News over the past couple of weeks has served to make “public trust” more of an oxymoron than ever.

I wonder how our governments expect to maintain the notion of public trust when almost daily there are reports of secret surveillance, monitoring of private communications and misuse of public funds?

And yes, I’m talking about governments that celebrate and trumpet their successful democracies and commitment to freedom, freethinking and free opinion — countries like the U.S. and Canada.

Both countries got nailed last week with embarrassing revelations that they have been monitoring Internet and phone communications of their citizens and internationals communicating with their citizens. The reason: national security.

Ever since 9/11, national security has become the catchall reason for governments to compromise privacy in the name of safety for all. And the funny thing is, the majority of US and Canadian citizens agree that national safety is paramount. So then why do our governments insist on keeping these programs secret? Nothing serves to undermine trust like secrets.

The news of our communications being monitored came as no surprise to me. We all know that there are extremists and terrorists in our society. Is it really surprising that government security monitors communication activities in an attempt to stay ahead of the “bad guys”? I think most of would say, with a resigned pragmatism, no, it’s not surprising. So then why hide it?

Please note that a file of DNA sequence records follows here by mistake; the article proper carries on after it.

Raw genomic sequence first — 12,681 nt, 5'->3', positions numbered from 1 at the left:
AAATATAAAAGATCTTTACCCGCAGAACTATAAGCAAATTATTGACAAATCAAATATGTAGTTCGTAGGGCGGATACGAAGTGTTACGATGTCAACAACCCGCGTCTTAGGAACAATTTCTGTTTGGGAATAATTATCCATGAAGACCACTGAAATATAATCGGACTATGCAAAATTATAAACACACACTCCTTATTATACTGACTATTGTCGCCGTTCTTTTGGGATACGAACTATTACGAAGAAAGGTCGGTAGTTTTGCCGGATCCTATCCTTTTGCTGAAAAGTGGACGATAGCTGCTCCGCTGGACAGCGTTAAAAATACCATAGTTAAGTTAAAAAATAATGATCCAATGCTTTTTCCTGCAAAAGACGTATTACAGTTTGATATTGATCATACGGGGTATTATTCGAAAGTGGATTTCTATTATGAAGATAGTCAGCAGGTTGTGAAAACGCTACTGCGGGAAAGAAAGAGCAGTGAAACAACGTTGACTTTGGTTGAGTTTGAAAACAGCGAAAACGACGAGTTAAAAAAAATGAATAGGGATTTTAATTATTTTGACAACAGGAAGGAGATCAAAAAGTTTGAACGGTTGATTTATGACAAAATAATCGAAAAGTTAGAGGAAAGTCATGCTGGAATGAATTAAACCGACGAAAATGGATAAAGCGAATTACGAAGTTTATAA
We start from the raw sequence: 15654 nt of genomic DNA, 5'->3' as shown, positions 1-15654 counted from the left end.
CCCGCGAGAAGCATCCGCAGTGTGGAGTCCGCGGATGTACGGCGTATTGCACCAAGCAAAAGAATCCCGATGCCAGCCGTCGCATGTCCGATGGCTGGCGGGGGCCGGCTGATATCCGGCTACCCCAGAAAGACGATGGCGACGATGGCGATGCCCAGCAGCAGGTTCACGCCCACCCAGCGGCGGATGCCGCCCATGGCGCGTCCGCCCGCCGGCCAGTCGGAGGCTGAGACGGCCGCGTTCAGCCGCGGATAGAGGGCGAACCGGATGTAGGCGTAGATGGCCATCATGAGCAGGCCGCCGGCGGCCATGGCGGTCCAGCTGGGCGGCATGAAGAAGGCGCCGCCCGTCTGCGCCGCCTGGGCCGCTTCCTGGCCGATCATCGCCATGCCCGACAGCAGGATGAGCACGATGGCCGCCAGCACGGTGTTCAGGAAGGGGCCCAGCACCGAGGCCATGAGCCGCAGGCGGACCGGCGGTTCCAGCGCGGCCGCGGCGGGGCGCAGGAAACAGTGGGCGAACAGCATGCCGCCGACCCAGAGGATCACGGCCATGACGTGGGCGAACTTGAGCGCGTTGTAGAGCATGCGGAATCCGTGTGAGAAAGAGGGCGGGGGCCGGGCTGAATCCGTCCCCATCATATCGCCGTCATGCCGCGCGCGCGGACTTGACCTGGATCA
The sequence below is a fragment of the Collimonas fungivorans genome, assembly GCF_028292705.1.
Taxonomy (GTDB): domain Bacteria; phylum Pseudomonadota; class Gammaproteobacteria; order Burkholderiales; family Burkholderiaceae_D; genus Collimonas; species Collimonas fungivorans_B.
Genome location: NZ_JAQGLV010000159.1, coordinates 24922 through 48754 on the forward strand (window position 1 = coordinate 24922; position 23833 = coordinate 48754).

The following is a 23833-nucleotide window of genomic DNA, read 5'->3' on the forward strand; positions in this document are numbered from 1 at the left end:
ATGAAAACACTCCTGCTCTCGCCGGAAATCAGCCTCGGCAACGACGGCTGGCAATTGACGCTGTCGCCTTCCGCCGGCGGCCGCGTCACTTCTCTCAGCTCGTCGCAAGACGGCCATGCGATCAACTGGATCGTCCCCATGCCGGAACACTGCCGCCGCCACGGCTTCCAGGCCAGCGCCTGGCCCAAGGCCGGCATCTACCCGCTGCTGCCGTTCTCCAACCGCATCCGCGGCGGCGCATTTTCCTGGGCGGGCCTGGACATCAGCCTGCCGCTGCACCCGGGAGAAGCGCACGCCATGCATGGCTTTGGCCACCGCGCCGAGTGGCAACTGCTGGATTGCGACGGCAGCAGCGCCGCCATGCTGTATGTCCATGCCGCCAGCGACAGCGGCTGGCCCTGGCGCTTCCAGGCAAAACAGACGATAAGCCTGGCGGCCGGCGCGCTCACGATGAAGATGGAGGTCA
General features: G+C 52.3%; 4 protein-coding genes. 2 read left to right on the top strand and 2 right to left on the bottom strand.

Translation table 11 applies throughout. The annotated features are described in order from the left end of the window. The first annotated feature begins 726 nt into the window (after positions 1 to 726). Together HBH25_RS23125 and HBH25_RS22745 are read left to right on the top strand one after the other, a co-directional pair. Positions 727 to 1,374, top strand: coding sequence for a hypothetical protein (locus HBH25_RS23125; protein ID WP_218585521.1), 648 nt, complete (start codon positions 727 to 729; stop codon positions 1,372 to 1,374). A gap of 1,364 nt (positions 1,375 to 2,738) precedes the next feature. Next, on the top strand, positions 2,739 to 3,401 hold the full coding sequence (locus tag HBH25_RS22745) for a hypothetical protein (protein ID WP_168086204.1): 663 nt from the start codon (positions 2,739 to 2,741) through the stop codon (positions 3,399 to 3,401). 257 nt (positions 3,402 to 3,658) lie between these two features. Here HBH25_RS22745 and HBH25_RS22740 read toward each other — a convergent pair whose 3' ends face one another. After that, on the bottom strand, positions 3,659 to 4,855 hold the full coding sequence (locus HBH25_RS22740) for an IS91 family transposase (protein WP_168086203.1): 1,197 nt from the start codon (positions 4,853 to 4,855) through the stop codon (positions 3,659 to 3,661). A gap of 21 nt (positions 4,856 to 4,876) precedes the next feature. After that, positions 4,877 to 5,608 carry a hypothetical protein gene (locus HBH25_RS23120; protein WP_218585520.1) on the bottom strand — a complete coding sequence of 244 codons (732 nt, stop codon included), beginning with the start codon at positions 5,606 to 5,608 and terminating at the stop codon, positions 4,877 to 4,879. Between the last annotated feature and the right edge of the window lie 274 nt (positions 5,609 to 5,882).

Imagine the relationship that government could have with it’s citizens if:

  • government respected the public’s right to know about surveillance programs and what happens to the captured information
  • government acted swiftly to respond to concerns that impact public trust
  • government addressed breaches of trust by elected officials or government bureaucrats with appropriate discipline such as firings, criminal charges or other actions that would be brought upon a “regular citizen” in similar circumstances

When government feels that it no longer needs to honour the social contract that we call “public trust”, it triggers increased cynicism, conflict and protest. Public trust is essential to building healthy societies where citizens are invited to work with their governments to create an inclusive, positive, innovative future for everyone.

The value of public trust has been a cornerstone of democracy but it’s rapidly eroding. It’s time for our governments to repair the foundation and build a stronger future in the process. A commitment to transparent and collaborative public engagement would be a great start.

With healthy respect for public trust, we can forge ahead together successfully, fostering a society that is transparent and inclusive — one where people feel engaged and valued. Imagine what kind of communities we could create if we trusted one another.

Maureen Douglas, CPF-IAF, is usually in this weekly space. Mo writes, consults and speaks about the power of positive public, workplace and team engagement. Click here for Mo’s FREE e-Guide to Better Public Engagement. Follow her on Twitter.